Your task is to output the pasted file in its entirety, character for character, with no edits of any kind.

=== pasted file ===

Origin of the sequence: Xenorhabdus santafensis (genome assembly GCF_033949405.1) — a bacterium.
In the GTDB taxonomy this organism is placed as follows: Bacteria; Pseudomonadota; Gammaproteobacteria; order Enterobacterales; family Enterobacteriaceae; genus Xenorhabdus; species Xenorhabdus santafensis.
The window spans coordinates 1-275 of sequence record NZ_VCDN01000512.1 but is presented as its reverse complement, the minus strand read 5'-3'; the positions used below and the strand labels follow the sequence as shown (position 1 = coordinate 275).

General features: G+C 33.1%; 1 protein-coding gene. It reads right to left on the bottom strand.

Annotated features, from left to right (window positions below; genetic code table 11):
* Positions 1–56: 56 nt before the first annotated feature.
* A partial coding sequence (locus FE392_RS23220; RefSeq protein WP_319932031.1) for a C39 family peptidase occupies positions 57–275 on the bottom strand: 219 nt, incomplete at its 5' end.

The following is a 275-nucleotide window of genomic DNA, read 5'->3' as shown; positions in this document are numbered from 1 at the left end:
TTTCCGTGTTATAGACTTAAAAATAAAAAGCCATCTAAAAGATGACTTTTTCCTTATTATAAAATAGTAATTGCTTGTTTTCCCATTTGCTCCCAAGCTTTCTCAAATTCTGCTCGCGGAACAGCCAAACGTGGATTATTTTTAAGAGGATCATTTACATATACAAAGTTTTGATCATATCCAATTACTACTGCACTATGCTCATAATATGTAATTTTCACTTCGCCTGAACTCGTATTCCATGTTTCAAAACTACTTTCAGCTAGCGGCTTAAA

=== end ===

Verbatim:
Origin of the sequence: Xenorhabdus santafensis (genome assembly GCF_033949405.1) — a bacterium.
In the GTDB taxonomy this organism is placed as follows: Bacteria; Pseudomonadota; Gammaproteobacteria; order Enterobacterales; family Enterobacteriaceae; genus Xenorhabdus; species Xenorhabdus santafensis.
The window spans coordinates 1-275 of sequence record NZ_VCDN01000512.1 but is presented as its reverse complement, the minus strand read 5'-3'; the positions used below and the strand labels follow the sequence as shown (position 1 = coordinate 275).

General features: G+C 33.1%; 1 protein-coding gene. It reads right to left on the bottom strand.

Annotated features, from left to right (window positions below; genetic code table 11):
* Positions 1–56: 56 nt before the first annotated feature.
* A partial coding sequence (locus FE392_RS23220; RefSeq protein WP_319932031.1) for a C39 family peptidase occupies positions 57–275 on the bottom strand: 219 nt, incomplete at its 5' end.

The following is a 275-nucleotide window of genomic DNA, read 5'->3' as shown; positions in this document are numbered from 1 at the left end:
TTTCCGTGTTATAGACTTAAAAATAAAAAGCCATCTAAAAGATGACTTTTTCCTTATTATAAAATAGTAATTGCTTGTTTTCCCATTTGCTCCCAAGCTTTCTCAAATTCTGCTCGCGGAACAGCCAAACGTGGATTATTTTTAAGAGGATCATTTACATATACAAAGTTTTGATCATATCCAATTACTACTGCACTATGCTCATAATATGTAATTTTCACTTCGCCTGAACTCGTATTCCATGTTTCAAAACTACTTTCAGCTAGCGGCTTAAA